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I have a list of sentences in a tcsh script, which are separated by '\n' and may have white spaces inside. I want to show them in the style of ls, so I did "echo $list| column". it works fine when there is no color used. the result is as below the desired format, when no color is used.

Then I need to highlight some items which are changed(latest 3 choices) each time to show up. I add the color sequences (\e[33m and \e[0m) around the items I want to highlight, and still put them into the $list. When I show them with "echo $list | column", the color is ok, but the text are misaligned as following picture.misaligned after add color

Note, I tried that if not use '| column', the strings showed correctly in one column, even though not the style I want.

Is there is some solution for the problem?

BTW, I did some search and it seems to be a bug of column. Is there any maintainer for column? Where should I report the issue?

NOTE: I've read Issue with column command and color escape codes before the post. His format is fixed, while mine to be colored items are dynamic. So simply use printf or add color after column can not work

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  • I read that before, but his format is fixed, while mine to be colored items are dynamic. So simply use printf or add color after column can not work – Alex C Mar 6 '17 at 5:31
  • You can still add color after column. I've added an answer demonstrating this – Fox Mar 6 '17 at 6:16
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The escape sequences that colorize output are not understood by column, which operates by merely counting “printable characters” in its input. As an example, the sequence to turn text green (^[[0;32m) contains six printable characters, and will count as such.

If you want to see what column really sees when it determines column width, try something like this:

ls --color=always / | tr -dc '\n -~' | column -s '\n'

Replace ls --color=always / with any command that has colored output if your ls does not support this option.

There is no way to convince column to ignore these escape sequences, but you can instead add the color afterward.

Say you have a file to-list that looks like this:

1: avifsc01
2: avifsh01_bg4dtva0f
3: avifsh01_bg5dtvz1f
4: bg2ctqz1
5: bg2dtva0
6: bg3cda0
7: bg3cda1
8: bg3cdpa0
9: bg3z1
10: bg4cdpa0f
11: bg4cdpz1f
12: bg4cdz1f
13: bg4cta0f
14: bg4ctpa0f
15: bg4ctpz1f
16: bg4ctz1f
17: bg4dtva0f
18: bg4dtvz1f
19: bg5ctpz1f
20: bg5ctz1f
21: bg5dtvz1f
22: bg6ctz1f
23: bgpk01
24: dsc
25: test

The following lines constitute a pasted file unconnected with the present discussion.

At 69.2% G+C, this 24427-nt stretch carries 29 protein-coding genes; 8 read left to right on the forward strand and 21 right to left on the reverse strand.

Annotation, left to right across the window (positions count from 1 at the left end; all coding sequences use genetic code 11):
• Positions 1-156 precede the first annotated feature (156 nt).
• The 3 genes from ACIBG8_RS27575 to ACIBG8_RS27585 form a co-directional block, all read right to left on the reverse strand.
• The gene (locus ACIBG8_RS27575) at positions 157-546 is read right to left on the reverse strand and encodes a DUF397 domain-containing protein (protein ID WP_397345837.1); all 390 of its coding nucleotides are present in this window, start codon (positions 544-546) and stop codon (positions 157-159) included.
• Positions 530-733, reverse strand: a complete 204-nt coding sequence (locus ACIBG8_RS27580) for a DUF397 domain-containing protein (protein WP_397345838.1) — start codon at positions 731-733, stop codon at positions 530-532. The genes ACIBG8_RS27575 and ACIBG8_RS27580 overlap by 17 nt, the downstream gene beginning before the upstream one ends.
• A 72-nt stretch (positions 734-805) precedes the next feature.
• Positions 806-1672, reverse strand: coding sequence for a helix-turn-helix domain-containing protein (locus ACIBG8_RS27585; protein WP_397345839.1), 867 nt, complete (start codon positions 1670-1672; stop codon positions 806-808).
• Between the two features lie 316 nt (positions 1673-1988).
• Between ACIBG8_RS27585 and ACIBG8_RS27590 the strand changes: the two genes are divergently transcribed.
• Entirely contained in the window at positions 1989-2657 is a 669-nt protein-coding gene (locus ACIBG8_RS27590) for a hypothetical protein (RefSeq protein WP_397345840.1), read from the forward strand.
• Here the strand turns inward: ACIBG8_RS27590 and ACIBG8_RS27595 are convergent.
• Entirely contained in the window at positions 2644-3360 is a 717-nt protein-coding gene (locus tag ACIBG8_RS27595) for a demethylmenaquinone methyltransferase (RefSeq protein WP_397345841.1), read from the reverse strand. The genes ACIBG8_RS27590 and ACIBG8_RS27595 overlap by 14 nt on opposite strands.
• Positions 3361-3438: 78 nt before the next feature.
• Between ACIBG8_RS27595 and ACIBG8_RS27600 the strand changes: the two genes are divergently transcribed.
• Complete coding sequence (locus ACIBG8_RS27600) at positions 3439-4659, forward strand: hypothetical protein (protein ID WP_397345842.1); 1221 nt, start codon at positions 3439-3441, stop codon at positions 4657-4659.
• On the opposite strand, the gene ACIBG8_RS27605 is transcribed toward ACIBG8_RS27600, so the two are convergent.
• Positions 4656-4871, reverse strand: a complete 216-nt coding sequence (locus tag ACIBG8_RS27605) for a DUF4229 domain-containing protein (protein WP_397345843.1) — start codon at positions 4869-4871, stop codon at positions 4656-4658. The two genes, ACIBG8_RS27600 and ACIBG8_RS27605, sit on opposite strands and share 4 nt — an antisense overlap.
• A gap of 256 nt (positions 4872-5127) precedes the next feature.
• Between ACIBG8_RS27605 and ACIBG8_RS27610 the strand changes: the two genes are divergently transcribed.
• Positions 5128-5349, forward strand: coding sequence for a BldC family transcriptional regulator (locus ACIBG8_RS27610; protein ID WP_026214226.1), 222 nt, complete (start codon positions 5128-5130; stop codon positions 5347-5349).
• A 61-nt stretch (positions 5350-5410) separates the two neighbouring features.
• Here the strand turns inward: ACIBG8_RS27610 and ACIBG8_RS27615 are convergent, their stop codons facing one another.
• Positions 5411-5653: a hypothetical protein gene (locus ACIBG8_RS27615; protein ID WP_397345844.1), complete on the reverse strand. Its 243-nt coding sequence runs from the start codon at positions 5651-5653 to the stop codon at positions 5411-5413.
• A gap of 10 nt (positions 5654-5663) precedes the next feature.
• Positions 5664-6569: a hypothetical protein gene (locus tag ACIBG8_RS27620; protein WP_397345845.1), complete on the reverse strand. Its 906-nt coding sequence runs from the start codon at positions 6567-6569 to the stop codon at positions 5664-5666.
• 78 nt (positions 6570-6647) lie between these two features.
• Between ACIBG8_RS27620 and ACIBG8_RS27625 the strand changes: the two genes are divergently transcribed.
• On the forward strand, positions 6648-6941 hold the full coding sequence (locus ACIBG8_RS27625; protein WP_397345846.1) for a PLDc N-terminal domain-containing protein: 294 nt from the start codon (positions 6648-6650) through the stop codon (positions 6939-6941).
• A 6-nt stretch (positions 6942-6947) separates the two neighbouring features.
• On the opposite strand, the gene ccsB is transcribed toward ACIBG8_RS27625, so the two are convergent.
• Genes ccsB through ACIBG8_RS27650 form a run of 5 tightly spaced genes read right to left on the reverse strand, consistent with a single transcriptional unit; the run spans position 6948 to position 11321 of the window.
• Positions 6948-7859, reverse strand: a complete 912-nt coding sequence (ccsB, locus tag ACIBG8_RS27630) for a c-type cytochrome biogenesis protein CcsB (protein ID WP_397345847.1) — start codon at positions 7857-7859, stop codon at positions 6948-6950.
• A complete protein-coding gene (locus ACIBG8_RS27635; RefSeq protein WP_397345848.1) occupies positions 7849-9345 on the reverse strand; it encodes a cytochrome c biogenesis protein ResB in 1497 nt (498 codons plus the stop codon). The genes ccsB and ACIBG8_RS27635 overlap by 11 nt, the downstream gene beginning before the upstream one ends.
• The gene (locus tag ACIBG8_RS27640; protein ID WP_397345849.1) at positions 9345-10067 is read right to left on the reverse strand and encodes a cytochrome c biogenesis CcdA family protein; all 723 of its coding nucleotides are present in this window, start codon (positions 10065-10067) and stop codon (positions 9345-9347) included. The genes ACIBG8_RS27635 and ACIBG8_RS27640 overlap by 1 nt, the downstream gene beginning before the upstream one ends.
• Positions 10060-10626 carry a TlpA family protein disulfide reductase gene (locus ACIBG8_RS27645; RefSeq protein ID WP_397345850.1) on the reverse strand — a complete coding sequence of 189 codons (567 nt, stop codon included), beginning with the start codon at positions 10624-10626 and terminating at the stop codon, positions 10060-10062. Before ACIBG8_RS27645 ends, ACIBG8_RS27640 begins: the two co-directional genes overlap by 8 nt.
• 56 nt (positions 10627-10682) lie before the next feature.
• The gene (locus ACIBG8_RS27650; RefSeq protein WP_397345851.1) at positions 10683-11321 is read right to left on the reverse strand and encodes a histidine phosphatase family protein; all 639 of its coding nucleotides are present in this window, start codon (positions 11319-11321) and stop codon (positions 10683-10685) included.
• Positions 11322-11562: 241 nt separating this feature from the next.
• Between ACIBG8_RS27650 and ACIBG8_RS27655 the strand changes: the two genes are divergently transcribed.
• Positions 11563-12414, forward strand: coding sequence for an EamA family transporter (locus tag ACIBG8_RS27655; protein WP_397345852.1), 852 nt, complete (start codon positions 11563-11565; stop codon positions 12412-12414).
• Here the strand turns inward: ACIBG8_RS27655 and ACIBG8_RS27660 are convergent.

26: vpp01
27: vrdlib01

Then you do:

list=$(cat to-list)

And suppose you know you want to color a few specific entries:

to_color='bg3cda0 bg4dtva0f bg6ctz1f'

You can format the list with column before colorizing it:

printf '%s\n' "${list}"                         \
| column -s '\n'                                \
| sed "s@$( (printf '%s\\|' ${to_color}; echo)  \
            | sed 's@^@\\([0-9][0-9]*: \\(@'    \
            | sed 's@\\|$@\\)\\)@'              \
       )@$(printf '\033')[33m\1$(printf '\033')[0m@g"

These entries can be dynamically generated so long as you have some way to generate these two variables (${list} and ${to_color}).

The result:

colorized output

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  • Yes, you are right. Thanks for the help. By the way, I can not make the (printf '\033') work in tcsh, and failed to find a equivalent, do you know? – Alex C Mar 7 '17 at 6:00
  • @AlexC I didn't realize you were using tcsh. I don't have tcsh on any of my systems, but csh exists. Try Ctrl+v Esc in place of $(printf '\033') — that's just how I usually insert a literal escape character in things. – Fox Mar 7 '17 at 6:03
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The colorizing sequences are messing up the character count for column so you can add color after the columnizing step , as in:

set items2color = ( "bg3cda0" "bg4dtva0f" "bg6ctz1f" )
echo "$list" | column |\
perl -slpe '\
   for my $c ( split /\s+/, $C ) {\
      s/(?:(?<=^)|(?<=\t))\d+:\s+\Q$c\E(?=\t|$)/\e[31m$&\e[0m/;\
   }\
' -- -C="$items2color"

The particular items that you wanted colorized, are placed on the command line in the option -C, you may change any name though, which then is available to Perl via the $C variable. Since it is a space-separated list of items, we split it up on spaces and apply the regex on the current line. The backslashes at the end of lines are for the tcsh since you said it's a tcsh list variable you were operating on.

Regex

A brief working of the regex is in order and given below: Note that since the regex is not attached to any variable, it means it attaches to the $_ variable, which is the current line in our case.

/
   (?:             # From where we are,
      (?<=^)       # we see the beginning of the current line to our left
         |         # OR
      (?<=\t)      # we see a TAB to our left
   )
          # We are the beginning of a digit

  \d+:    # followed by one or more digits, ending in a colon
  \s+     # then atleast one whitespace
  \Q$c\E  # followed by the item to be colored. \Q...\E quote the $c should
          # it comprise any characters which mean something to the regex.

 (?= \t | $ ) # we see a TAB or the end of line to our right
/x;
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  • But did the solution given to you worked or not? – user218374 Mar 7 '17 at 6:12
  • I don't know why your regex not work. I modified it to s/\d+: \b($c)\b/\e[33m$&\e[0m/ and it works fine. Thank you! – Alex C Mar 7 '17 at 10:30
  • The issue is due to the fact that there are some list entries that have whitespace. (?=\t|$) ---> (?=\s*\t|$) – user218374 Mar 8 '17 at 14:54

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